Such is the view, more, or less distinctly held, which a large proportion of the clergy of all denominations are apt to take on the subject of telling the truth. They are apt to regard it as something essentially distinct from the habit of investigating into facts—as one amongst many duties which people owe to each other in ordinary life, and which must be considered to be important in proportion to the gravity of the consequences which may accrue from a violation of it, or the circumstances with which it is connected. The extreme form of this view of the subject is to be found in those theories upon the duty of truthfulness which are maintained in casuistical writings, and which accurately distinguish between the cases in which a lie is a venial and those in which it is a mortal sin—between the guilt of a lie pure and simple and a lie under the sanction of an oath. It is not confined to any one form of religious belief, but it has a far greater affinity to Popery than to Protestantism, and might probably without much injustice be described as the clerical, or emphatically as the Roman Catholic, view of lying.
The Protestant or scientific view of the nature of truth is broadly distinguished from this, and appears to be connected with a far sounder and more philosophical estimate of morality than that which regards it as a mere collection of rules enforced by penalties. If men are viewed not merely as beings who are capable of being punished for breaking through a particular set of prohibitions, but as beings who have it in their power to improve the condition in which they live, to strengthen their faculties, to enlarge their whole sphere of action, and, in a word, to put out to interest a vast variety of talents of different kinds and degrees, truth will be something very much wider and deeper than a mere absence of the injury inflicted by deceit, just as goodness will be something altogether different from mere innocence. The importance of truthfulness, and the breadth of the way in which it is conceived, depend to a great extent upon the degree in which activity is included in our conception of morality. If people are to act at all, they must act upon things as they are, not upon things as they are not. But all action is guided by thought, and all successful action is guided by true thought – by thought which corresponds with facts, instead of diverging from them. Hence, in proportion to the degree in which our ideal of goodness is active, truth will come to be not a virtue, but the virtue— a thing needful, not on particular occasions in order to avoid particular frauds or injuries, but always and in all pursuits as an indispensable element of that success which it is the great object of life to achieve. Let people once get their minds saturated with the leading belief that they are put into the world to make the best of themselves in various directions, that every honest calling is a sacred thing to be honoured and respected as part of a vast general dispensation of which all men ought to promote the objects each in his own sphere, and truth will be viewed as the highest, the most universal, and the most entire of all obligations. Every deviation from it once admitted into the general scheme of things becomes a constant source of failure and confusion, like a mistake in a sum till it is set to rights. For instance, a legislator deviates from truth by misconceiving the object for which a law ought to be made, and he makes his law wrong. His mistake will repeat itself in a thousand ways, and will vex that part of mankind who are affected by it for centuries, it may be, but certainly as often as the law is put in force and until it is corrected. According to this view, there is the closest possible relation between error and falsehood. In fact, there is no difference between them, except that the one is wilful and malicious, and not the other; and the guilt of lying consists mainly in the fact that the liar is consciously and expressly faithless to the great object of life—namely, the general improvement of the human race, to which truth is as necessary as oxygen to the circulation of the blood. Dr. Newman tells us that, according to the morality of his present creed, an inpure wish is a much worse thing than a lie. This a natural consequence from his general view of morality. For well-known reasons, his teachers view with a semi-Manichaean horror every concession to the animal nature even if it begins and ends in the mind of the individual who makes it. A Protestant would say that the one offence differs from the other as wasting a sovereign differs from putting a bad sovereign in circulation. In the first case, the owner suffers for his weakness. In the second, he is accessary to the robbery of as many people as pass the coin to each other before it is finally nailed to the counter.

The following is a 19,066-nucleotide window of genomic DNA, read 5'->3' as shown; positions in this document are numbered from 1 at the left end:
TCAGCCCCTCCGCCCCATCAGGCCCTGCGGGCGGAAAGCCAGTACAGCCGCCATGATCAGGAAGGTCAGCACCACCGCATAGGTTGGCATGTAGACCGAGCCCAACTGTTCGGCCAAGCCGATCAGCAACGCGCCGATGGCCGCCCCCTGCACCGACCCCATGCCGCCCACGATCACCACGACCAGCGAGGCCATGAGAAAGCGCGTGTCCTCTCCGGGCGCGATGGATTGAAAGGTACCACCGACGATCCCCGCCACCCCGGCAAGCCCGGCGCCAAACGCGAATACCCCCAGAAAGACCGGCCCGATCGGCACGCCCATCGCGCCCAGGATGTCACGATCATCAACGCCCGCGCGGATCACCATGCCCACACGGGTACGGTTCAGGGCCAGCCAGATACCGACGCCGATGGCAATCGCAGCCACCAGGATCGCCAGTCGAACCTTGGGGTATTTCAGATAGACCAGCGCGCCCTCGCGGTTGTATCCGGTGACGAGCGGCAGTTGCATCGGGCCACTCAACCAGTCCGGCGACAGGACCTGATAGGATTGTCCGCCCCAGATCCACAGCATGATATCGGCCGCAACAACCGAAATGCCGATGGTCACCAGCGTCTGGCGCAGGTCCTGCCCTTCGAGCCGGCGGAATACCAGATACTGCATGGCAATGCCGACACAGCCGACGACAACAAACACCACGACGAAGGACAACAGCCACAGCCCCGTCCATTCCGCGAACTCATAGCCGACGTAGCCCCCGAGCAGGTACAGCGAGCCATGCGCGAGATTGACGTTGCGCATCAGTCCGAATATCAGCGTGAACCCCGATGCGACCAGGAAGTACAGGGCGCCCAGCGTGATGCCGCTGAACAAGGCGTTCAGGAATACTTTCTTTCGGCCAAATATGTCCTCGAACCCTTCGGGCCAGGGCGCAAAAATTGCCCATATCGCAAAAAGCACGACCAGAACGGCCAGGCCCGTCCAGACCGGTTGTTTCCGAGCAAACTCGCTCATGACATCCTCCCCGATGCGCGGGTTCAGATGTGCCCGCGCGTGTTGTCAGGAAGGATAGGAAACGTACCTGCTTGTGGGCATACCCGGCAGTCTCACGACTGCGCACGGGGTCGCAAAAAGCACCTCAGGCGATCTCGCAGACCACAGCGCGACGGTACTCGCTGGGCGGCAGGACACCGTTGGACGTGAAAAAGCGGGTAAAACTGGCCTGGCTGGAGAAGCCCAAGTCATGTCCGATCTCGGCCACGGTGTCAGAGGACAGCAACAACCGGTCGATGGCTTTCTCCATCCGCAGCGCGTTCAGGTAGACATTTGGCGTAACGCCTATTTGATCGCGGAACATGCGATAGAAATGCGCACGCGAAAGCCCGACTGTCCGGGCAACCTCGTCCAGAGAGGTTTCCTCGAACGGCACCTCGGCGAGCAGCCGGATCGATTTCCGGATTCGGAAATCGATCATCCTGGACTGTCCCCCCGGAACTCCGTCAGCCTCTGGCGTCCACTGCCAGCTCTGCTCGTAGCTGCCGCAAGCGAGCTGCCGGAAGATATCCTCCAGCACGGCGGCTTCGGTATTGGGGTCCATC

Perhaps no one has seized to fully this broad view of truth as Mr. Carlyle. The conception of it which we have been trying to describe is that which is to be found in nearly every one of his writings. Every part of his Life of Frederick the Great, even those chapters which record his occasional falsehoods, are full of praise of his hero's “veracity”—that is, of his power of seeing things as they really were, and of his consciousness that error and delusion, however seductive, never come to good. This may appear to superficial observation a small and obvious thing, but in reality Mr. Carlyle, is perfectly right in viewing it as one of the rarest and highest of all intellectual gifts, and as intimately connected with all personal virtues. The duties of the intellect are as severe and fully as important as the duties which more immediately relate to the passions, and they are active as well as passive, and indissolubly connected together. No one will long continue to speak the truth unless he habitually thinks the truth, nor will he be able to do this unless he keeps his mind in vigorous and healthy exercise.
Saturday Review, May 28, 1864.